"We'll continue to have a good regime in Canada, but we're passing on more information to a weaker privacy regime in the U.S. over which we'll have no control."
The two countries have already held several meetings on information sharing "to work through barriers, irritants and inefficiencies" identified by both countries, say February briefing notes prepared by Public Safety Canada.
Officials observed that the two countries have very different frameworks for sharing data and protecting privacy, but share "nearly identical" objectives.
"Misconceptions, not structural problems, are behind many of the challenges we have identified," say the notes.
"Confidence is key: we want to have confidence in U.S. systems, just as they want to have confidence in ours."
What you need to know about the Canada-U.S. border deal
Canada and the U.S. are each other's largest trading partners. More than $1.5-billion in goods cross the border each day. The "Action Plan on Perimeter Security and Economic Competiveness" is a road map, not a formal agreement, aimed at making trade and travel across the border easier and more efficient. <blockquote>The plan focuses on four key areas. 1. Addressing threats early 2. Trade and economic growth 3. Building on existing border enforcement programs 4. Emergency and cyber infrastructure</blockquote>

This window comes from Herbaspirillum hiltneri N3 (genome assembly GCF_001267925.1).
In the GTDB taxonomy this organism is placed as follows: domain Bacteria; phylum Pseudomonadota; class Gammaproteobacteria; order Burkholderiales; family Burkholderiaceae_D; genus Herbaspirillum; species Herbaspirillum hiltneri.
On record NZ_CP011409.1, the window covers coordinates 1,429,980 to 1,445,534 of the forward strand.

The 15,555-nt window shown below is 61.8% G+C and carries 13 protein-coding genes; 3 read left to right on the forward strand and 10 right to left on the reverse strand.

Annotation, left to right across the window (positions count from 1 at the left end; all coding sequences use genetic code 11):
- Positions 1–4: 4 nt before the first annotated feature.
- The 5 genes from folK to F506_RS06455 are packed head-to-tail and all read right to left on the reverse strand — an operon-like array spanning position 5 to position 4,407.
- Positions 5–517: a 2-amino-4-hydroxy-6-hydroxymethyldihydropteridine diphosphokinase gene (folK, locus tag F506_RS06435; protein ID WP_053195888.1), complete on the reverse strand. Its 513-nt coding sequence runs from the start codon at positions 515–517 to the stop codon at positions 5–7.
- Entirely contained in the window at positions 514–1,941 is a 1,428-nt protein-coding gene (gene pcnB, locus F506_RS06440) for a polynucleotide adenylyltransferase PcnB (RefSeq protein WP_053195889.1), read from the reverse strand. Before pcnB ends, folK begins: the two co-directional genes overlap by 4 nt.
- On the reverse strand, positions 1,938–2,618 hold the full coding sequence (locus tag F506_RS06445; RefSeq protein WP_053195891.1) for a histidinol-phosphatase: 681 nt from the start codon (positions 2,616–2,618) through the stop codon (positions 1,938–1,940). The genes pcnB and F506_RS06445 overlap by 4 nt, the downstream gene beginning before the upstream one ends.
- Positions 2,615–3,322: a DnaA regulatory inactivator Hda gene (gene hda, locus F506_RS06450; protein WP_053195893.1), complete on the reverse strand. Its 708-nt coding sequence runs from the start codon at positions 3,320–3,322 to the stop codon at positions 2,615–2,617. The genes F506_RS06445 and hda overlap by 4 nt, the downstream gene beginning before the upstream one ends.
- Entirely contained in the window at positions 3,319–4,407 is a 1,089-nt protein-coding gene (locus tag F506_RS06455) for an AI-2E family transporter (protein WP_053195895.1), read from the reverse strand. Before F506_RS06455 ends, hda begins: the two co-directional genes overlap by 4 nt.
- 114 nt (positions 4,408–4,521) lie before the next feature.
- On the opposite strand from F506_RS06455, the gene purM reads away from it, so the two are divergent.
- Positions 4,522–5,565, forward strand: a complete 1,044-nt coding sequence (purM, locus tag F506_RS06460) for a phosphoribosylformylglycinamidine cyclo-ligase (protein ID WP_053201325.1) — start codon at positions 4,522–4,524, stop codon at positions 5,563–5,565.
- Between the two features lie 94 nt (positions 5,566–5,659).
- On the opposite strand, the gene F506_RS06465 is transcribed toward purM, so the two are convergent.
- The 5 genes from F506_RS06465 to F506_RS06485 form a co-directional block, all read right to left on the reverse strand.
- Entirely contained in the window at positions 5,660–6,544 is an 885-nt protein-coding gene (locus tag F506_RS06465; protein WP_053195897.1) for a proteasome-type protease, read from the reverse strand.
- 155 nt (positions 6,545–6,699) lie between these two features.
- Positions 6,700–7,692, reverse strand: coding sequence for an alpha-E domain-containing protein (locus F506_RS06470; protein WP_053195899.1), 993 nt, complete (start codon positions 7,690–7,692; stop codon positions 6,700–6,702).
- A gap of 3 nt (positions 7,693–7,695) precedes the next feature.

Addressing threats early
Canada and the U.S. will be making a number of changes aimed at addressing security threats as early as possible and reducing the impact on trade and travel. The two countries will: <blockquote>1. Begin tracking and recording entry and exit of travellers across the border and verifying the identity of foreigners for the purposes of immigration decision making. 2. Begin conducting joint threat assessments and sharing core information. 3. Working together on developing best practices to counter threats from violent extremists. 4. Begin aligning ground- and air-cargo security to reduce the need for re-screening. Canadian travellers will no longer have their bags screened twice when transferring flights in the United States.</blockquote>